Bill Gates puts in perspective Microsoft's movement to work with Linux

Submitted by Norm Roulet on Fri, 11/24/2006 - 17:23.

I don't usually choose to sit through interviews with Microsoft CEO Bill Gates, as I really don't like the enterprise, world or software he has helped create. But, Thanksgiving night he was interviewed by Charlie Rose and he often does a good job bringing interesting insight out of people, so I stayed tuned in. After the expected blah blah about Bill's foundation saving the world, etc., Charlie asked Bill what was the deal with Microsoft getting involved with Linux, and the response was revealing.

Basically, in my words, Bill explained that for a long time Microsoft's big enterprise customers have been using UNIX and now, dared he say, Linux, at the server level, so Microsoft had to create a better strategy to deal with that. So they formed a strategy for better interoperability between Microsoft products and Linux at the server level. Bill went on to say he didn't see that reflecting a change at the desktop level, where he seems to feel Microsoft dominance rests assured. It was valuable to hear that clariification from the Gates' mouth, as the distinction shows where Microsoft has found itself vulnerable, and where it has not.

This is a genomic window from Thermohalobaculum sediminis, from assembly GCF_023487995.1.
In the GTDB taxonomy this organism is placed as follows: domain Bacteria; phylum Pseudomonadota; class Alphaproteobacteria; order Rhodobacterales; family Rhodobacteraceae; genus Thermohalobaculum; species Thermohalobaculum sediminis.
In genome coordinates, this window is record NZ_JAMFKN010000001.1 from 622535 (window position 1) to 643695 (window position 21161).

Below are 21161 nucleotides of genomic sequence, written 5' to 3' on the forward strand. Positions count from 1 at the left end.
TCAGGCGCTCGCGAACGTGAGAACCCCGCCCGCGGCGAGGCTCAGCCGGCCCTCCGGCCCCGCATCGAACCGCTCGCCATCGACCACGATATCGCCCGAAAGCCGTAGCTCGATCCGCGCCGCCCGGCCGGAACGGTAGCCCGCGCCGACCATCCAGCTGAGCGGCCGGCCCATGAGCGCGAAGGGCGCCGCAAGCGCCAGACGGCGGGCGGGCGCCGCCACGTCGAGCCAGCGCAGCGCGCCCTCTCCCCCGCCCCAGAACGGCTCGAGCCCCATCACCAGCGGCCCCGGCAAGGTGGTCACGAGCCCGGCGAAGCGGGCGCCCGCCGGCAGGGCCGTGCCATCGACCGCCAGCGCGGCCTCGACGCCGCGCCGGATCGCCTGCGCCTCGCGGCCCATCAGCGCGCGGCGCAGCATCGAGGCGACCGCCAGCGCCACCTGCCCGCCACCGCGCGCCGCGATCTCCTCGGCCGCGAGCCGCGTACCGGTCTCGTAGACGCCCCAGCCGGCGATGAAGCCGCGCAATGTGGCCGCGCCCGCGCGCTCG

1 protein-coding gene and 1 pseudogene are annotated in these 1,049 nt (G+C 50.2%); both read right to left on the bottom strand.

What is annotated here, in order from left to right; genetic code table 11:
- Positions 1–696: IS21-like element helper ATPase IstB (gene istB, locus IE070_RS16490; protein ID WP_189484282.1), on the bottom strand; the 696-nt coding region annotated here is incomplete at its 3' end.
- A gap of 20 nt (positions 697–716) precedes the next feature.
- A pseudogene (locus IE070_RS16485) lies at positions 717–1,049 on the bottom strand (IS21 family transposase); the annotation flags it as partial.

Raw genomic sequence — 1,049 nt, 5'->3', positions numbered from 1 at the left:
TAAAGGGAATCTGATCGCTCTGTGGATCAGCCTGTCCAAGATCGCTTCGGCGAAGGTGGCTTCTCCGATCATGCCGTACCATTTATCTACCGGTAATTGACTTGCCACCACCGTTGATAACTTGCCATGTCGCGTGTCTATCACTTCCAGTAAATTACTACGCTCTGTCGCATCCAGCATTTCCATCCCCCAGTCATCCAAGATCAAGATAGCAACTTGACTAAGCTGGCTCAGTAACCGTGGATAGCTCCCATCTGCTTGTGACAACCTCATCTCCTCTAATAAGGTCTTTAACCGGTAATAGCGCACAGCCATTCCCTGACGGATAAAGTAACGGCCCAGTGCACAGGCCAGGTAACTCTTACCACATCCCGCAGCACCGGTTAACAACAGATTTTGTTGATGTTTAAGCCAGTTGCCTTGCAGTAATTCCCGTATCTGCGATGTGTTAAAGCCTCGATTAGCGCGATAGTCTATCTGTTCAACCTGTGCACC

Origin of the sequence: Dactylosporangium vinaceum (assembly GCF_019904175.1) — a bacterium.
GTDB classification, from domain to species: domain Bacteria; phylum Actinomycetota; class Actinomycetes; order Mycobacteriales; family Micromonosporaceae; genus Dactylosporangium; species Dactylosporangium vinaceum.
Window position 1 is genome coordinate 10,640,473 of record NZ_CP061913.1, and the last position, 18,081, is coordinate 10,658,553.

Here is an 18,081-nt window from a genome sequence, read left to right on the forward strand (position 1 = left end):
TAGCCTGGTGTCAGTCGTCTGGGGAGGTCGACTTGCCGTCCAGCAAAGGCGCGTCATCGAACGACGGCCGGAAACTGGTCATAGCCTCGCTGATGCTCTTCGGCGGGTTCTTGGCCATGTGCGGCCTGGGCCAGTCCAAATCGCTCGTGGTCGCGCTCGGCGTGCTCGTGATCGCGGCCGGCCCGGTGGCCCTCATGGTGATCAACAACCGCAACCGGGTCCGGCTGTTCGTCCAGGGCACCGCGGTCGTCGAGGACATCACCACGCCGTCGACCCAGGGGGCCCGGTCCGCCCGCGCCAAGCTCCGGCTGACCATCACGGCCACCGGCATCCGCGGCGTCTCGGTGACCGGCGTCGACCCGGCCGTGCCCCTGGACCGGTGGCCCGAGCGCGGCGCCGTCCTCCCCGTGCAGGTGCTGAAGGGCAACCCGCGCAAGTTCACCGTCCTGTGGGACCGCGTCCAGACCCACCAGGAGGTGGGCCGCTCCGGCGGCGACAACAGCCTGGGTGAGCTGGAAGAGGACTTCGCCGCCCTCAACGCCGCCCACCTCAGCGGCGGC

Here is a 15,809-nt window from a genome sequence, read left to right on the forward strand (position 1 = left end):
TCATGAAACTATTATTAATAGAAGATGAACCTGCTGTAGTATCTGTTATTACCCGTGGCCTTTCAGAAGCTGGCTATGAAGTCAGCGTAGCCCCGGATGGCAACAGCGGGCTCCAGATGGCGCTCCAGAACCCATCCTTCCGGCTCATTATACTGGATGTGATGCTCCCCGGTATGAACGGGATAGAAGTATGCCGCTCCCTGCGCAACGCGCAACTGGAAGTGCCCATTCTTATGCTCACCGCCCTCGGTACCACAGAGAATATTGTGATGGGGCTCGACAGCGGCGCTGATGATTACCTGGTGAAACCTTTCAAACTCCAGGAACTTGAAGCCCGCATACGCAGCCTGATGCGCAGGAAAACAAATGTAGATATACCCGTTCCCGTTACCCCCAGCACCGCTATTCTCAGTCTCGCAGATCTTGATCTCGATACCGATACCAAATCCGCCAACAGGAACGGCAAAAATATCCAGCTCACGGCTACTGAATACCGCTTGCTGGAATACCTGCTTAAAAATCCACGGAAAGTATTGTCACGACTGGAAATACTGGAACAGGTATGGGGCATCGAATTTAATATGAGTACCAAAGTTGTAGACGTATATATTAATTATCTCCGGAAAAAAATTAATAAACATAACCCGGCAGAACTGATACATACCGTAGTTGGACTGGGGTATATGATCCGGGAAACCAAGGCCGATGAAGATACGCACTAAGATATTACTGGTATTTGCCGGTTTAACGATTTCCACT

As someone who has consulted to large anterprises and run small enterprises, and uses Linux at the server and desktop, I can see where Gates is coming from. My large clients have always run huge amounts of UNIX and then Linux and have struggled with integrating Microsoft operating systems with that - Microsoft would have preferred they run Microsoft server rather than UNIX so they did not historically focus on cross-platform interoperability. As large enterprises have a major influence on application development at Microsoft, and Gates correctly states Microsoft largely owns their desktops, large enterprises have forced Mircosoft to accept they will not own the server space, and so must work with the large enterprises on interoperability or risk losing desktops. This is a major global advance, not in that it makes Microsoft a better solution but because it makes Linux a better solution. As Microsoft now makes it easier for all enterprises to roll out Linux in a mixed plaform environment, more enterprises will feel confident using Linux in more environments, including desktops.